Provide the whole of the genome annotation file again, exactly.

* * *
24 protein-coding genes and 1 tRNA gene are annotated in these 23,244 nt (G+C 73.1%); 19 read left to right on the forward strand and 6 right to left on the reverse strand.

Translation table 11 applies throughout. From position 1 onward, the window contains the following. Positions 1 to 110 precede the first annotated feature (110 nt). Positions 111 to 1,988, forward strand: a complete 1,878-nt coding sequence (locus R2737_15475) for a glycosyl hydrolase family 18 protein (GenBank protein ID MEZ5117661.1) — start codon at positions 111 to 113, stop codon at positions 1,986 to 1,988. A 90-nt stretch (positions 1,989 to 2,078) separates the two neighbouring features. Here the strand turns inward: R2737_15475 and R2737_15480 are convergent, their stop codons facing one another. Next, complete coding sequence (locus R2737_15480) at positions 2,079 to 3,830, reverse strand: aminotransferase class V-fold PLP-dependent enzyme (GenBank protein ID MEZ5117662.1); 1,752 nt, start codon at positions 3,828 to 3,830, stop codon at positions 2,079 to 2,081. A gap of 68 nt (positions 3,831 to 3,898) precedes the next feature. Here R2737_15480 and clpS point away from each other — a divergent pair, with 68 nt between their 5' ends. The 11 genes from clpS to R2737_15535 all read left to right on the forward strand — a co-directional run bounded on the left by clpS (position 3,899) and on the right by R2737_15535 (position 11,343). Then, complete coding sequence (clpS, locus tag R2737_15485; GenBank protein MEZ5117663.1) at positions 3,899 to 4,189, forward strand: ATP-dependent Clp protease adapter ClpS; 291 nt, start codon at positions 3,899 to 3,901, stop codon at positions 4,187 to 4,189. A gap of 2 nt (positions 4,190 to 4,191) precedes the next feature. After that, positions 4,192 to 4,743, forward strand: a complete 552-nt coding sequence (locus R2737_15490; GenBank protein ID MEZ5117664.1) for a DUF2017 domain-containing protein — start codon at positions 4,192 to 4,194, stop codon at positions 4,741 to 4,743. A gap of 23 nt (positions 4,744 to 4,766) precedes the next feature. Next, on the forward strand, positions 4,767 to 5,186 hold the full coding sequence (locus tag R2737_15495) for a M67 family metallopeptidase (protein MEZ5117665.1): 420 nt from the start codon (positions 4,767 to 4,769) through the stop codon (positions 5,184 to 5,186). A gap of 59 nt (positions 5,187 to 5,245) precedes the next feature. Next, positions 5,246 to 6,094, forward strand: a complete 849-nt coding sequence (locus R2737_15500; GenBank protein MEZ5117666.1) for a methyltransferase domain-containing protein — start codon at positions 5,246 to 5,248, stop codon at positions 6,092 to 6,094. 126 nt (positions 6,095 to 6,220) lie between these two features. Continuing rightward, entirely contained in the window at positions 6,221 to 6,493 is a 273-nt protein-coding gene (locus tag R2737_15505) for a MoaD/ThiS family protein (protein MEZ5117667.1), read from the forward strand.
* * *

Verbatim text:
24 protein-coding genes and 1 tRNA gene are annotated in these 23,244 nt (G+C 73.1%); 19 read left to right on the forward strand and 6 right to left on the reverse strand.

Translation table 11 applies throughout. From position 1 onward, the window contains the following. Positions 1 to 110 precede the first annotated feature (110 nt). Positions 111 to 1,988, forward strand: a complete 1,878-nt coding sequence (locus R2737_15475) for a glycosyl hydrolase family 18 protein (GenBank protein ID MEZ5117661.1) — start codon at positions 111 to 113, stop codon at positions 1,986 to 1,988. A 90-nt stretch (positions 1,989 to 2,078) separates the two neighbouring features. Here the strand turns inward: R2737_15475 and R2737_15480 are convergent, their stop codons facing one another. Next, complete coding sequence (locus R2737_15480) at positions 2,079 to 3,830, reverse strand: aminotransferase class V-fold PLP-dependent enzyme (GenBank protein ID MEZ5117662.1); 1,752 nt, start codon at positions 3,828 to 3,830, stop codon at positions 2,079 to 2,081. A gap of 68 nt (positions 3,831 to 3,898) precedes the next feature. Here R2737_15480 and clpS point away from each other — a divergent pair, with 68 nt between their 5' ends. The 11 genes from clpS to R2737_15535 all read left to right on the forward strand — a co-directional run bounded on the left by clpS (position 3,899) and on the right by R2737_15535 (position 11,343). Then, complete coding sequence (clpS, locus tag R2737_15485; GenBank protein MEZ5117663.1) at positions 3,899 to 4,189, forward strand: ATP-dependent Clp protease adapter ClpS; 291 nt, start codon at positions 3,899 to 3,901, stop codon at positions 4,187 to 4,189. A gap of 2 nt (positions 4,190 to 4,191) precedes the next feature. After that, positions 4,192 to 4,743, forward strand: a complete 552-nt coding sequence (locus R2737_15490; GenBank protein ID MEZ5117664.1) for a DUF2017 domain-containing protein — start codon at positions 4,192 to 4,194, stop codon at positions 4,741 to 4,743. A gap of 23 nt (positions 4,744 to 4,766) precedes the next feature. Next, on the forward strand, positions 4,767 to 5,186 hold the full coding sequence (locus tag R2737_15495) for a M67 family metallopeptidase (protein MEZ5117665.1): 420 nt from the start codon (positions 4,767 to 4,769) through the stop codon (positions 5,184 to 5,186). A gap of 59 nt (positions 5,187 to 5,245) precedes the next feature. Next, positions 5,246 to 6,094, forward strand: a complete 849-nt coding sequence (locus R2737_15500; GenBank protein MEZ5117666.1) for a methyltransferase domain-containing protein — start codon at positions 5,246 to 5,248, stop codon at positions 6,092 to 6,094. 126 nt (positions 6,095 to 6,220) lie between these two features. Continuing rightward, entirely contained in the window at positions 6,221 to 6,493 is a 273-nt protein-coding gene (locus tag R2737_15505) for a MoaD/ThiS family protein (protein MEZ5117667.1), read from the forward strand.